Fracisco Marichal (22-13), 4 p.m., 42,-
500.t
Pittsburgh Veale (17-12) at Atlan-
ta=Cloninger (24-11), 8:05 p.m., 50,-
983.
Philadelphia Bunning (19-9) at St.
Louis Gibson (20-12), 9 p.m., 24,000.
New York Fisher (8-24) at Cincin-
nati Pappas (13-9), 2:30 p.m., 30,000.

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REDS, METS CANCELLED:
Indians Down Senators, 5-2,

By The Associated Press
WASHINGTON-Sam McDowell
struck out nine men as Cleveland
rallied with four runs in the
ninth inning and beat Washington
ninth inning and beat Washing-
ton 5-2 in the American League
baseball opener yesterday before a
record first-day crowd of 44,468.
including Vice-President Hubert
Humphrey.
Frank Howard's two-run homer
in the sixth inning had given Pete
Richert a 2-1 edge but the In-,
dians came back in the ninth and
won with the help of a pair of
two-run singles by Vic Davalillo
and Max Alvis..
The vice-president, subbing for
President Johnson as the man to

SPORT SHORTS:
Nicklaus Rallies in Playoff
To Capture Masters Again

throw out the first pitch, leaped
to his feet and cheered when
Howard's smash hit the left field
foul line marker, about 25 feet
above the ground and only fair
by some eight inches. Ken Mc-
Mullen, who had singled, scored
ahead of him.
But the Indians smashed back
with one out in the ninth.
Larry Brown walked and Dick
Howser ran for him. Jim Landis'
pinch double, then a walk tc
pinch hitter by Chico Salmon off
relief pitcher Ron Kline, loaded
the bases. Davalillo's single scored
Howser, and Alvis and both Sal-
mon and Davalillo moved up on
an error. Alvis then hit his two-
run single.
Cleveland 001 000 004-5 11 1
Washington 000 002 000-2 4 1
McDowell, Siebert (9) and Cran-
dall, Azcue (9); Richert, Kline (9),
McCormick (9) and Camilli. W-Mc-
iioweli (1-0). L;-Richert (9-1).
HomeRun-Washington, Howard,
CINCINNATI -A steady rain
that started about noon washed
out Cincinnati's 1966 National
League baseball opener against
the New York Mets yesterday,
marking the first time since 1913
that the Reds have had to post-
pone a season opener.
The game immediately was re-
scheduled for 1:30 p.m. (EST) to-
day, an open date for both clubs.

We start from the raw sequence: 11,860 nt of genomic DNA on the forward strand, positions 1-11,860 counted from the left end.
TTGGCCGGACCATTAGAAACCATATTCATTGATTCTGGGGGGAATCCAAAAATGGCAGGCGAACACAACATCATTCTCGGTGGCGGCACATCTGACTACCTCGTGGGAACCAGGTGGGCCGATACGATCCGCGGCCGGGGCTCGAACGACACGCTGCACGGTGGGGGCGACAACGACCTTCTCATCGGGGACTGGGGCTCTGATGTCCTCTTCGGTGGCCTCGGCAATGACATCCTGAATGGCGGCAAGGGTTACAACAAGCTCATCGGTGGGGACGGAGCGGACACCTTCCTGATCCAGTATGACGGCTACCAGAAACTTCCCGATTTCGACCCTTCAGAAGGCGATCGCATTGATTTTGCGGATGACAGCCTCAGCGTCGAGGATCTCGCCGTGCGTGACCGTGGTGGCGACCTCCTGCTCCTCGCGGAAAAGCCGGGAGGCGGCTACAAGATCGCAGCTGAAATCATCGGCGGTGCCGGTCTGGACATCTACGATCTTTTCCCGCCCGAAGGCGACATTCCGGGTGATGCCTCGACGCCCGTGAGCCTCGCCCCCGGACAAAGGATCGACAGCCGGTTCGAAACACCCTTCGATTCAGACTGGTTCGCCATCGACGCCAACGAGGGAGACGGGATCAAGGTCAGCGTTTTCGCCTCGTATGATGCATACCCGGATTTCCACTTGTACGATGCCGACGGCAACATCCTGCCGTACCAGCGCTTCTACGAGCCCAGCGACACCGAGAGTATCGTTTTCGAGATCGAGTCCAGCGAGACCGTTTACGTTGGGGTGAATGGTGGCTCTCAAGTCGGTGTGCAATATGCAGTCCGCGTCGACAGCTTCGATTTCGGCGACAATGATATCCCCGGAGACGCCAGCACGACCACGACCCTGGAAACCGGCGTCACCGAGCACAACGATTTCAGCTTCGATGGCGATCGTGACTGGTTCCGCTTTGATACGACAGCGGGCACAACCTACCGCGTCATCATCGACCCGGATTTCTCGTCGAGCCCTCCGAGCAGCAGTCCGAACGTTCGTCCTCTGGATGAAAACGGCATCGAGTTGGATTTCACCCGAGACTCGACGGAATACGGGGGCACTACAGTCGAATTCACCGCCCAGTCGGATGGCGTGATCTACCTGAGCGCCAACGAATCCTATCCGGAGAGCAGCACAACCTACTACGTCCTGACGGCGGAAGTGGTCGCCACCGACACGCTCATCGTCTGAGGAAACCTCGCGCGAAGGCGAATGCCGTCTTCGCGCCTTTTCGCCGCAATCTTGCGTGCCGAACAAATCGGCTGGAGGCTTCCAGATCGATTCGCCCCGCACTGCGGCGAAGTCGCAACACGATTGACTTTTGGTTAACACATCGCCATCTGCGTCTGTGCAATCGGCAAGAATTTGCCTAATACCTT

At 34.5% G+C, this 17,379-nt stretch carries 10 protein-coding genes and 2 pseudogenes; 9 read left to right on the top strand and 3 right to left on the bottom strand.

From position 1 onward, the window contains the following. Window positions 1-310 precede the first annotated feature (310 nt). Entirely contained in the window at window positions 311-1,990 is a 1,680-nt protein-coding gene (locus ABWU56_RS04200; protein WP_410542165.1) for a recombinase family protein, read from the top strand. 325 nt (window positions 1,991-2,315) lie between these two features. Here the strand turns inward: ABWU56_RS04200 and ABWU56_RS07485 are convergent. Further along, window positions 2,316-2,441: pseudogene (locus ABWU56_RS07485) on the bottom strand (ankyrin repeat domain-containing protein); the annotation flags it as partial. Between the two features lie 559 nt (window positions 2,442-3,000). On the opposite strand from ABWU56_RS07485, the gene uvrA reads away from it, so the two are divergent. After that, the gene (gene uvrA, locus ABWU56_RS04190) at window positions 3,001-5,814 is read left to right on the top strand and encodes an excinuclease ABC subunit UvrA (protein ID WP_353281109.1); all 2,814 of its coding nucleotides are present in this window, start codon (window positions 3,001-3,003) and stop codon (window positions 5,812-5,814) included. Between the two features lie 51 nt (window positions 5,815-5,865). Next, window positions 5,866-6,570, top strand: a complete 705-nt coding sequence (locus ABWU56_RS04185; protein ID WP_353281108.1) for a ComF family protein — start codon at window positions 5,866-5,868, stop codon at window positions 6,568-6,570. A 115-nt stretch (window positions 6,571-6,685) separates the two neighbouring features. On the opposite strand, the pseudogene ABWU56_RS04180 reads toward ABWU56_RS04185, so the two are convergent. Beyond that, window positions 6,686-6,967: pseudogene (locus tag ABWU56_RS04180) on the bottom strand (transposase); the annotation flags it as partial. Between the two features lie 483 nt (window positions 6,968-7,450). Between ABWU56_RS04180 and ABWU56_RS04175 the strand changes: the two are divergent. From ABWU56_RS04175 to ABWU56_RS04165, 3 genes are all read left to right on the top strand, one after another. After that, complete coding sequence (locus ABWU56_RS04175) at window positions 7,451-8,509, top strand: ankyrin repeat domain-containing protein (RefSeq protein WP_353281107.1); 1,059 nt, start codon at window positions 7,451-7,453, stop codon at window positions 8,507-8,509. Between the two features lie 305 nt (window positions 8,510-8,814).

The weatherman had forecast
the rain but hardy fans, accustom-
ed to Cincinnati phenomenal.

Comparison of Contenders

FINAL 1965
AMERICAN LEAGUE
W L Pct.. GB'
Minnesota 102 60 .630 -
Chicago 95 67 .586 7
Baltimore 94 68 .580 8
Detroit 89 73 .549 13
Cleveland 87 75 .537 15
New York 77 85 .475 25
California 75 87 .463 27'
Washington 70 92 .432 22
Boston 62 100 .383 40
Kansas City 59 103 .364 43

St. Lou
New Yo
San Fra
Houston
Atlanta
Pittsbu:
Chicago
Los Ang
Philade
Cincinn

SPRING 1966
NATIONAL LEAGUE
js 18
ark 141
ancisco 151
1 141
131
rgh 131
13 1
geles 101
lphia 101
ati 102

L
9
10
11
14
13
13
14
16
16
20

Pet.
.667
.583
.577
.500
.500
.500
.481
.385
.385
.333
Pect.
.750
.607
.577
.538
.536
.536
.520
.407
.320
.296

weather luck, had Crosley Field
well more than half-filled by the
time the game was called at 3:30.
Many others were in the run-
ways under the stands.

Los An
San Fra
Pittsbur
Cinc inna
Milwauk
Philadel
St. Lou
Chicago
Houston
New Yor

NATIONAL LEAGUE
W L Pc
geles 97 65 .5
ancisco 95 67 .5
gh 90 72 .5:
iati 89 73 .5
Kee 86 76 .5
phia 85 76 .5
[k 80 81 .4
72 90 .4S
65 97 .4
rk 50 112 .3(

et. GB
599-
586 2
.56 7
549 8
531 11
28 11Y2
197 16Y2
[44 25
101 32
[09 47

AMERICAN LEAGUE
W L
Chicago 21 7
New York 17 11
Baltimore 15 11
Kansas City 14'12
California 15 13
Minnesota 15. 13
Detroit 13 12
Cleveland 11 16
Washington 8 17
Boston 8 19

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By The Associated Press
AUGUSTA-Thunderclap drives
and two mighty putts gave Jack
Nicklaus an easy playoff victory
over . Tommy Jacobs and Gay
Brewer, Jr., last night and made
him the first man in history to
win two Masters golf titles in a
row.
The golfing Goliath from Co-
lumbus, who rallied on the final
holes to tie for first place Sunday
at a 288, unleashed a two-under-
par 70 that beat Jacobs by two
shots and the glassy-eyed Brewer
by eight. Jacobs shot par 72, and
Brewer 78.
The handsome, 31-year-old Ja-
cobs, a pro for 10 years, started
,with a 35-foot birdie putt on the
first hole and stayed with Nick-
laus-almost shot for shot -
through nine. Then, inch by inch,
he had to bow before the strong
onslaught of the driving Nicklaus.
The shell-shocked Brewer, ap-
parently still amazed by his three-
putt on the 72nd green Sunday
that robbed him of a clear-cut
title, never mustered a serious
challenge.
Big Three
Nicklaus, in winning ,thus pre-
served the modern day domina-
tion of the Big Three-Nicklaus,
Arnold Palmer and Gary Player-
who now have won this tourna-
ment eight times in a row.
Palmer, the heavy advance fav-
orite, tied with Doug Sanders for
fourth at 290 and Player, off his